To complete this presentation, all we have to do is remember that not everyone is a shy introvert. A man who is a wild extrovert who charges ahead into the world and knows how to get along in it may not be fascinated by the type of "dame" who would attract the introverted thinker. A man who is a Sensation Type might fall in love with a woman doctor or lawyer or writer. And he may fall in love with one of his own thoughts or become absorbed in his aches and pains and feel they hold some deep meaning and answer of him. 

If Jung is right, and there is no way to empty the unconscious, that compared to the unconscious, consciousness is a speck, this means that, for each of us, there will always be a vast area that is uncontrolled and unknown. This is a psychological way of saying that, for all of us, there is a Great Mystery and that there always be one.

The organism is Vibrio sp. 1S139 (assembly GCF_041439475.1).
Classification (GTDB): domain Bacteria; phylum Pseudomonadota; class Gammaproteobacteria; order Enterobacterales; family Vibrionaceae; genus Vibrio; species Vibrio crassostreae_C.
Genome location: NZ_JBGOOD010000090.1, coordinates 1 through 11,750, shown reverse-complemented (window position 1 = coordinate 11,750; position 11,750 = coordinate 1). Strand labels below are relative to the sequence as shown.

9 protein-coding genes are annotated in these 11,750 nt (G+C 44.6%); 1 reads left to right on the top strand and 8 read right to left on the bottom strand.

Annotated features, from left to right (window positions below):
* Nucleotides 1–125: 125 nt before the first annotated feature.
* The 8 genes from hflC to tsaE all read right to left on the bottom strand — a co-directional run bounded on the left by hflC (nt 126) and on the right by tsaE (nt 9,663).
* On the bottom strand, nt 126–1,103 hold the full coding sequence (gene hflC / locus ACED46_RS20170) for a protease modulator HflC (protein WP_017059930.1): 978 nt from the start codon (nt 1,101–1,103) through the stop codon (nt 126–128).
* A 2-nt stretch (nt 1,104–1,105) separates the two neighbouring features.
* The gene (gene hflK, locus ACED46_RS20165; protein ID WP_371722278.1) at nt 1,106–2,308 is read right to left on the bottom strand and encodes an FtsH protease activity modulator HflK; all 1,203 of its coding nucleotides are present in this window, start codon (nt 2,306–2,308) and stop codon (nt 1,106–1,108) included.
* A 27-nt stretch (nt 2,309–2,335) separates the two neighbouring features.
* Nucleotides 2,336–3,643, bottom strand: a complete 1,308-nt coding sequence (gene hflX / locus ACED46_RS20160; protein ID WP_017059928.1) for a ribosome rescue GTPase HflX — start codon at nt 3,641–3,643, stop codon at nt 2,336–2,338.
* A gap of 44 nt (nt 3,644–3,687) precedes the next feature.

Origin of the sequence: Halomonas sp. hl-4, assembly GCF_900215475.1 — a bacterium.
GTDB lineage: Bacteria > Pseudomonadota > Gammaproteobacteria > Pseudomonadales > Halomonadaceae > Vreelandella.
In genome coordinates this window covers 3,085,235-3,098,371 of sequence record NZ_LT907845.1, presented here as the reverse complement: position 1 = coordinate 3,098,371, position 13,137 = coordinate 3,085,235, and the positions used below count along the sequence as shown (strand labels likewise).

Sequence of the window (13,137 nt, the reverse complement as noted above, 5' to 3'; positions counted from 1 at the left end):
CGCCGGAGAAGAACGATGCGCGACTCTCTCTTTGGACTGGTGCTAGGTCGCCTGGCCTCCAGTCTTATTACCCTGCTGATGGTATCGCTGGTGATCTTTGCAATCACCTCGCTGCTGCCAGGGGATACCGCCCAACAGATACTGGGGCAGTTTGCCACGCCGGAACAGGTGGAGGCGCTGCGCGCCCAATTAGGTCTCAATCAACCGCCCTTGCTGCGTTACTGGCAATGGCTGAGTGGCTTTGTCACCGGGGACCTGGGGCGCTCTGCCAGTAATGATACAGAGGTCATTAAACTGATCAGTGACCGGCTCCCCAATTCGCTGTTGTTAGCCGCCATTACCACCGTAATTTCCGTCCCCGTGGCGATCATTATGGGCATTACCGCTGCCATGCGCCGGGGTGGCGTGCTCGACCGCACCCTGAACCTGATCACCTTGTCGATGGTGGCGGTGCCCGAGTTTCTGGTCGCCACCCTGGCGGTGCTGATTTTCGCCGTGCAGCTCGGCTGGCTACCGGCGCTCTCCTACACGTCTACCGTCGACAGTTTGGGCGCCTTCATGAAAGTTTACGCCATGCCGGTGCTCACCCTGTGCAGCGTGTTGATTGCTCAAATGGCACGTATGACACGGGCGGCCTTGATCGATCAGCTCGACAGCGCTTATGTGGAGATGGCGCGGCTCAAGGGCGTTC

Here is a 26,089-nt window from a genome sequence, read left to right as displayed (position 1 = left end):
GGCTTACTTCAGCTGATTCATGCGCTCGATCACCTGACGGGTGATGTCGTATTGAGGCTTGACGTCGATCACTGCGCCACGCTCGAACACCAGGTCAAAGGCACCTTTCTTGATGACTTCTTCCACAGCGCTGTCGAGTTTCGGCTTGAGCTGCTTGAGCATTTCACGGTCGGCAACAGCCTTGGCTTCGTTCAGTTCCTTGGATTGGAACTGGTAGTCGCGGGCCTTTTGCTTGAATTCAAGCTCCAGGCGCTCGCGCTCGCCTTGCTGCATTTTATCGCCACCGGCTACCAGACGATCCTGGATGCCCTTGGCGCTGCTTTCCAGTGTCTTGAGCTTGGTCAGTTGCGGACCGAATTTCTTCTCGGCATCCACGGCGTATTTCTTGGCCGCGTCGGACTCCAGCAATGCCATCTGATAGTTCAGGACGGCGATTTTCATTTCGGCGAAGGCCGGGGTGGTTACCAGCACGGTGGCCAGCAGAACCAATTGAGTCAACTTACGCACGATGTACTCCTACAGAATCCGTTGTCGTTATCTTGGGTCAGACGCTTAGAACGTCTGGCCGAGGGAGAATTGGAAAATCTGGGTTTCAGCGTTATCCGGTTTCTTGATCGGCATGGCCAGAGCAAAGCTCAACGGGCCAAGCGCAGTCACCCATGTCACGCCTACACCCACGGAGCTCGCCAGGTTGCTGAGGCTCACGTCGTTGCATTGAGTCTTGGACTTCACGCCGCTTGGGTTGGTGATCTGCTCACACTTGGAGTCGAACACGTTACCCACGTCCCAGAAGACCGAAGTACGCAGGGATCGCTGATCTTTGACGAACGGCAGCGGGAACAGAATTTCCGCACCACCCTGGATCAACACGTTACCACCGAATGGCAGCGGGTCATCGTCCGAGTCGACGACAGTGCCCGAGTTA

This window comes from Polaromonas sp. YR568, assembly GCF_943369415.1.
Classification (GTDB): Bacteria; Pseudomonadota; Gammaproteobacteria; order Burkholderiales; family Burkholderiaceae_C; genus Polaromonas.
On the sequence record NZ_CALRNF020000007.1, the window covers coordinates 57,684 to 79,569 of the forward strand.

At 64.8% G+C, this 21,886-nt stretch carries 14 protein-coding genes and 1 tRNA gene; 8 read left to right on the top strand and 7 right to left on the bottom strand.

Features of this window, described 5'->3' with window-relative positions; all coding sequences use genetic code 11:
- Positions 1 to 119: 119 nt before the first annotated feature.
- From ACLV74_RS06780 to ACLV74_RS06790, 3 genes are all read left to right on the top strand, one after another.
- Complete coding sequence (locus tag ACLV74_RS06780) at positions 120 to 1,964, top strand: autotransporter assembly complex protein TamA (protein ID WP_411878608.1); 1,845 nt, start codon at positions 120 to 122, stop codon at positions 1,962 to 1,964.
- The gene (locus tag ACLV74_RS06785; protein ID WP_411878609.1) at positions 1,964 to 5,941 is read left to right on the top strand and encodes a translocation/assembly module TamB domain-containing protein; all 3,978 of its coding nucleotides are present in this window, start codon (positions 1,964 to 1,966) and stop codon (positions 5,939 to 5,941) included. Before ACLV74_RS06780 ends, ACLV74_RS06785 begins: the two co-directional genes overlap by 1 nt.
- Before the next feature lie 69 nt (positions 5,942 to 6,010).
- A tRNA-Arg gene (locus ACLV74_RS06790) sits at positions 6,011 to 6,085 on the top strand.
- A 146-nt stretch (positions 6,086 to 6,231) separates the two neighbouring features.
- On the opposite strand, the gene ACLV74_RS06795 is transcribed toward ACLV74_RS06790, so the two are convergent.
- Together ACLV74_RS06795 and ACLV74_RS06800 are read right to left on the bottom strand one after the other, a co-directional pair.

Two Approaches to Understanding Psychology

via reflection on the world
via reflection on one's immediate experience
Close




   the One   the Whole
the Sacred
the Ordinary
People
Action
Experience
Consciousness
Universals
feeling stuck
feelings of failing,        of dying
waiting
 waking up — feeling reborn
   focusing   on the self
confronting the   unconscious
the whole person
living in multiple       worlds
learning about     the world
feelings of success,     of the good life